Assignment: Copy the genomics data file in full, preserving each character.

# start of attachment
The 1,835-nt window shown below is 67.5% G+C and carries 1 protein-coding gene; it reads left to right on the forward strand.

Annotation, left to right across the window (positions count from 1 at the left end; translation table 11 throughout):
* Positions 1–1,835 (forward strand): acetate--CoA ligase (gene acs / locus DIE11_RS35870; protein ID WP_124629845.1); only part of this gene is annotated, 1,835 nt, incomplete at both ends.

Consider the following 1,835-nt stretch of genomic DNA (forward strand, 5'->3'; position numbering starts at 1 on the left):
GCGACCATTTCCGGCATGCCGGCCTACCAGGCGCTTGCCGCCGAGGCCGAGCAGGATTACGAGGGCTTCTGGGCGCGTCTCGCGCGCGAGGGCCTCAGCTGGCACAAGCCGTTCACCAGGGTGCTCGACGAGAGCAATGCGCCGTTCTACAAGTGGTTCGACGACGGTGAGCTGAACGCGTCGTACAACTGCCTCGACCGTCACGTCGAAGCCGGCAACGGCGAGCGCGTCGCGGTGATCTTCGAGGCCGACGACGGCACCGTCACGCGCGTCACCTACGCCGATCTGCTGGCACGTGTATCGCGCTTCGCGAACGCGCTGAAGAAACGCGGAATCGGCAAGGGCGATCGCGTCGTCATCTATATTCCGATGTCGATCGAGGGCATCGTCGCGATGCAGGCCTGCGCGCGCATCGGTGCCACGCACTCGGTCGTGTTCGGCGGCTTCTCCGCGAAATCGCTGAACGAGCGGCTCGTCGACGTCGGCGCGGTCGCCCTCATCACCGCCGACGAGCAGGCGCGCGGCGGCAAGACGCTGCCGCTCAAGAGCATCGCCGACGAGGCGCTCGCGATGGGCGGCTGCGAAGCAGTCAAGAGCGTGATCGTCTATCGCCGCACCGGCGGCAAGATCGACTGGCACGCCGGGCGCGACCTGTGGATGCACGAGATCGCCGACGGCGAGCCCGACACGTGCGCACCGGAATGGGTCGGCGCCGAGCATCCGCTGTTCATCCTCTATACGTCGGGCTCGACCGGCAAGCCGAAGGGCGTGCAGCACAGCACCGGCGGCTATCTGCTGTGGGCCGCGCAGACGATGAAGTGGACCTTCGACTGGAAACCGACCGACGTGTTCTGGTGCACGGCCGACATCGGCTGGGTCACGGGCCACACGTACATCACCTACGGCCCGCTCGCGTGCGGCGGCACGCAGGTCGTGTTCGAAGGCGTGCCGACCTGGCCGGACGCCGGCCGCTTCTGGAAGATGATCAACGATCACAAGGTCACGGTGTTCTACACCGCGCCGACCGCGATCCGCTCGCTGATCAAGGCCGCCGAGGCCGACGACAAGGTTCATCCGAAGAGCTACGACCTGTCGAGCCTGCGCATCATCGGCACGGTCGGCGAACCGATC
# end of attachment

The 1,835-nt window shown below is 67.5% G+C and carries 1 protein-coding gene; it reads left to right on the forward strand.

Annotation, left to right across the window (positions count from 1 at the left end; translation table 11 throughout):
* Positions 1–1,835 (forward strand): acetate--CoA ligase (gene acs / locus DIE11_RS35870; protein ID WP_124629845.1); only part of this gene is annotated, 1,835 nt, incomplete at both ends.

Consider the following 1,835-nt stretch of genomic DNA (forward strand, 5'->3'; position numbering starts at 1 on the left):
GCGACCATTTCCGGCATGCCGGCCTACCAGGCGCTTGCCGCCGAGGCCGAGCAGGATTACGAGGGCTTCTGGGCGCGTCTCGCGCGCGAGGGCCTCAGCTGGCACAAGCCGTTCACCAGGGTGCTCGACGAGAGCAATGCGCCGTTCTACAAGTGGTTCGACGACGGTGAGCTGAACGCGTCGTACAACTGCCTCGACCGTCACGTCGAAGCCGGCAACGGCGAGCGCGTCGCGGTGATCTTCGAGGCCGACGACGGCACCGTCACGCGCGTCACCTACGCCGATCTGCTGGCACGTGTATCGCGCTTCGCGAACGCGCTGAAGAAACGCGGAATCGGCAAGGGCGATCGCGTCGTCATCTATATTCCGATGTCGATCGAGGGCATCGTCGCGATGCAGGCCTGCGCGCGCATCGGTGCCACGCACTCGGTCGTGTTCGGCGGCTTCTCCGCGAAATCGCTGAACGAGCGGCTCGTCGACGTCGGCGCGGTCGCCCTCATCACCGCCGACGAGCAGGCGCGCGGCGGCAAGACGCTGCCGCTCAAGAGCATCGCCGACGAGGCGCTCGCGATGGGCGGCTGCGAAGCAGTCAAGAGCGTGATCGTCTATCGCCGCACCGGCGGCAAGATCGACTGGCACGCCGGGCGCGACCTGTGGATGCACGAGATCGCCGACGGCGAGCCCGACACGTGCGCACCGGAATGGGTCGGCGCCGAGCATCCGCTGTTCATCCTCTATACGTCGGGCTCGACCGGCAAGCCGAAGGGCGTGCAGCACAGCACCGGCGGCTATCTGCTGTGGGCCGCGCAGACGATGAAGTGGACCTTCGACTGGAAACCGACCGACGTGTTCTGGTGCACGGCCGACATCGGCTGGGTCACGGGCCACACGTACATCACCTACGGCCCGCTCGCGTGCGGCGGCACGCAGGTCGTGTTCGAAGGCGTGCCGACCTGGCCGGACGCCGGCCGCTTCTGGAAGATGATCAACGATCACAAGGTCACGGTGTTCTACACCGCGCCGACCGCGATCCGCTCGCTGATCAAGGCCGCCGAGGCCGACGACAAGGTTCATCCGAAGAGCTACGACCTGTCGAGCCTGCGCATCATCGGCACGGTCGGCGAACCGATC